Smith College Pledges to Preserve Hundreds of Acres of Local Land
NORTHAMPTON, Mass. – Smith College will soon enter an agreement to preserve in its natural state, forever, nearly 200 acres of hilltop forest land at the Ada and Archibald MacLeish Field Station in West Whately.
The signing of the Conservation Restriction on 190 acres of the college-owned field station—a 240-acre patchwork of forest and farmland—will take place at 9 a.m. Tuesday, July 30, at the Bechtel Environmental Classroom on site.
The legal agreement permanently prohibits development and assures that Smith will conserve the land’s natural resources. It will be held by the Kestrel Land Trust, a regional organization dedicated to conserving the land that sustains the quality of life and ecological integrity of the Connecticut River Valley, a 19-town area surrounding Northampton and Amherst.
“This agreement sets in stone Smith’s good intentions now and into the future,” said Andrew Guswa, director of Smith’s Center for the Environment, Ecological Design, and Sustainability (CEEDS). “Protecting the MacLeish land is a way of demonstrating Smith's leadership in environmental sustainability.”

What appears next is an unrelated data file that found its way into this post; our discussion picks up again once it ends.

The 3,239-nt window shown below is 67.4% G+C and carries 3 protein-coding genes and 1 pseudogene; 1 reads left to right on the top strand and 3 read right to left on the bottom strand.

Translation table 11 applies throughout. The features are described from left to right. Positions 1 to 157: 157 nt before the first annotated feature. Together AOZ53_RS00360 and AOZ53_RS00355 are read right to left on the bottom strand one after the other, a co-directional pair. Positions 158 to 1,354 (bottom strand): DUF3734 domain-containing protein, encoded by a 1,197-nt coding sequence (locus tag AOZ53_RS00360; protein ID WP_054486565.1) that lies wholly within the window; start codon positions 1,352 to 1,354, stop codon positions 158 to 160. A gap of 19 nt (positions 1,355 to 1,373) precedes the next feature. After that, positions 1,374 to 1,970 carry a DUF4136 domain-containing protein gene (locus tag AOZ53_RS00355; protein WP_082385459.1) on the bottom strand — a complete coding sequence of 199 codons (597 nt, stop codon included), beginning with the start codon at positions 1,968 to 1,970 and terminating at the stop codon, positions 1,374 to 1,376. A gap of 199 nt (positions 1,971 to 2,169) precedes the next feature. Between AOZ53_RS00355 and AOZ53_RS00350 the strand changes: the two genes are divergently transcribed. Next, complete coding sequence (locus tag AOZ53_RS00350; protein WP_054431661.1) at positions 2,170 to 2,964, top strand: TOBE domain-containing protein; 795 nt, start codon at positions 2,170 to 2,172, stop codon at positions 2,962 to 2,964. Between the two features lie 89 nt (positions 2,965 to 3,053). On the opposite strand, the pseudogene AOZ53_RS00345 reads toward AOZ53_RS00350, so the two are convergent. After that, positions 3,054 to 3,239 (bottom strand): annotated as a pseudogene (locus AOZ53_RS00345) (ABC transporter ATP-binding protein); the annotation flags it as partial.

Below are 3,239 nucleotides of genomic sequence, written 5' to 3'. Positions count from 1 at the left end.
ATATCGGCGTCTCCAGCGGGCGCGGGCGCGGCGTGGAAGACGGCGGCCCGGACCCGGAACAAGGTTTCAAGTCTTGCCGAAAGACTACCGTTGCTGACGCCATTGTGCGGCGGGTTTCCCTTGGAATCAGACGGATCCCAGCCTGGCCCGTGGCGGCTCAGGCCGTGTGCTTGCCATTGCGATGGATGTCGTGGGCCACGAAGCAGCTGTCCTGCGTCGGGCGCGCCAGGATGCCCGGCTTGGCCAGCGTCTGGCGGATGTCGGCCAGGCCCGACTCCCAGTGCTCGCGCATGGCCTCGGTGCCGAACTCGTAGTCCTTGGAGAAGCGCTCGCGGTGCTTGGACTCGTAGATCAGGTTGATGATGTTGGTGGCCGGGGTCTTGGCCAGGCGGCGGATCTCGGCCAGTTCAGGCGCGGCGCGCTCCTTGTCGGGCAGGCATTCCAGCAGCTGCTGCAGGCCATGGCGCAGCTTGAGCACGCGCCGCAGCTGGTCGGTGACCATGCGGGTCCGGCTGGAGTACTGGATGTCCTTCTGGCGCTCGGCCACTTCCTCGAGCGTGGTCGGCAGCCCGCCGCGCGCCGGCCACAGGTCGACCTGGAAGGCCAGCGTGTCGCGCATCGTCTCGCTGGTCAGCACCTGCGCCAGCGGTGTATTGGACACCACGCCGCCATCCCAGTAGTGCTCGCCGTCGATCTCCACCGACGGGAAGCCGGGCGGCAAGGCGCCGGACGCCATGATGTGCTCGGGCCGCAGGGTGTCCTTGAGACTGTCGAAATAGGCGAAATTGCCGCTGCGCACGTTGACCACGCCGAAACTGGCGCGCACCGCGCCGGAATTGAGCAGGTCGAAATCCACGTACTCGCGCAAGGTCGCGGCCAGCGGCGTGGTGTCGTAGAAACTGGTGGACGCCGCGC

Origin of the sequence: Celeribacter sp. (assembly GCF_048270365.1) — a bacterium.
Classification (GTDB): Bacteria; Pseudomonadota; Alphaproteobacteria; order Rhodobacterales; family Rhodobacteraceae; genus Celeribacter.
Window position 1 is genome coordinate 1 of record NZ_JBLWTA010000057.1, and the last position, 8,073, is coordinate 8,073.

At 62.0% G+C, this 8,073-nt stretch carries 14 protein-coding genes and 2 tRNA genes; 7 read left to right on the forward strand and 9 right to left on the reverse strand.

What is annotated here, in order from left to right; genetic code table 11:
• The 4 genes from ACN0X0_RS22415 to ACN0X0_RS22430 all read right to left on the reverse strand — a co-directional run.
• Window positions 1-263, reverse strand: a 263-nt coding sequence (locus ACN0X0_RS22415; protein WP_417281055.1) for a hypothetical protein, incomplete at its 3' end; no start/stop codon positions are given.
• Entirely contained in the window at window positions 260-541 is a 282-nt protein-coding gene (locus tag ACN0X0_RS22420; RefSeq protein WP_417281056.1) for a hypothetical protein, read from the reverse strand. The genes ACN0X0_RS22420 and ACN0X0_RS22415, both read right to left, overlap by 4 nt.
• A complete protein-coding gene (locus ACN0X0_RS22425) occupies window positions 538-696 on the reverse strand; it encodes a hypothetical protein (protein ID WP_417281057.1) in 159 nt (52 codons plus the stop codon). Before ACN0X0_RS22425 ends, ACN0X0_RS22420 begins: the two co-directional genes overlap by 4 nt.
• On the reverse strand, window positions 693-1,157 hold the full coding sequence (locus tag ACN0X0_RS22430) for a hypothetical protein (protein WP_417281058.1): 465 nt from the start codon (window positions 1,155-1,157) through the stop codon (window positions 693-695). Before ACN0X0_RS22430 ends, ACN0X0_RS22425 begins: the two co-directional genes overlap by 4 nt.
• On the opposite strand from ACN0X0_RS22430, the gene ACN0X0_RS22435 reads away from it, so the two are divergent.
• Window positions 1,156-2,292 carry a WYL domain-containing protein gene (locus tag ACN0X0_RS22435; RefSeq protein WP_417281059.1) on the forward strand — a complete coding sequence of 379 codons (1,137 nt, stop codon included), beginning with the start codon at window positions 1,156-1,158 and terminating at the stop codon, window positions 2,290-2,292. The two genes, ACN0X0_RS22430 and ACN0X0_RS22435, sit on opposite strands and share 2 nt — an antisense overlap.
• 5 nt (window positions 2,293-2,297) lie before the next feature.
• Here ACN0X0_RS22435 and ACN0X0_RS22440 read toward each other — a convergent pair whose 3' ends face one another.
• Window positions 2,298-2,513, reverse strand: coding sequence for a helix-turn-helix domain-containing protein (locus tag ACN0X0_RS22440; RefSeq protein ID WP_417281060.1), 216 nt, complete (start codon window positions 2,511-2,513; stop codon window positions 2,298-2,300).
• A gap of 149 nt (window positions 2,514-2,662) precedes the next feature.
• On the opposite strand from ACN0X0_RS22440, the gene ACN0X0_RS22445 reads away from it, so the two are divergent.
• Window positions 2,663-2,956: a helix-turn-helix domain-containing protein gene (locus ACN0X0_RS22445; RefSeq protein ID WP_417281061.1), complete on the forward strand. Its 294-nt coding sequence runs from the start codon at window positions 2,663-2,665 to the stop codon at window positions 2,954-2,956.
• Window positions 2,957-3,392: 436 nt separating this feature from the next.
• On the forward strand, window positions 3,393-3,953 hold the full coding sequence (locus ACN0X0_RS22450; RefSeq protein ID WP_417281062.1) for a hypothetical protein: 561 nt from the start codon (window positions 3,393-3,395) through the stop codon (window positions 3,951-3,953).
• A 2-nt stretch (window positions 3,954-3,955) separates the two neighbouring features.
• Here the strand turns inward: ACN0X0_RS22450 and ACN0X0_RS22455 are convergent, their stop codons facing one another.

For the past five years, the MacLeish Field Station has provided opportunities for faculty and students to pursue environmental research, outdoor education, and low-impact recreation. The agreement ensures that those projects will continue.
“This is the first step in a long-term partnership, which will ensure the stewardship of this special place to conserve wildlife habitat, encourage ecologically responsible education and research, and promote sustainable forestry and agriculture,” said Kristin DeBoer, executive director of Kestrel. “It is a legacy Smith should be proud of.”
The MacLeish Field Station is part of a contiguous block of forest identified by the Nature Conservancy as a “resilient” landscape, one that supports a great diversity of plants and wildlife regardless of climate changes.
The property was named in recognition of the MacLeishes, who are passionate environmentalists and friends of former Smith College President Jill Ker Conway. Conway’s gift supports the programming at the field station.
Smith College educates women of promise for lives of distinction. One of the largest women’s colleges in the United States, Smith enrolls 2,600 students from nearly every state and 62 other countries.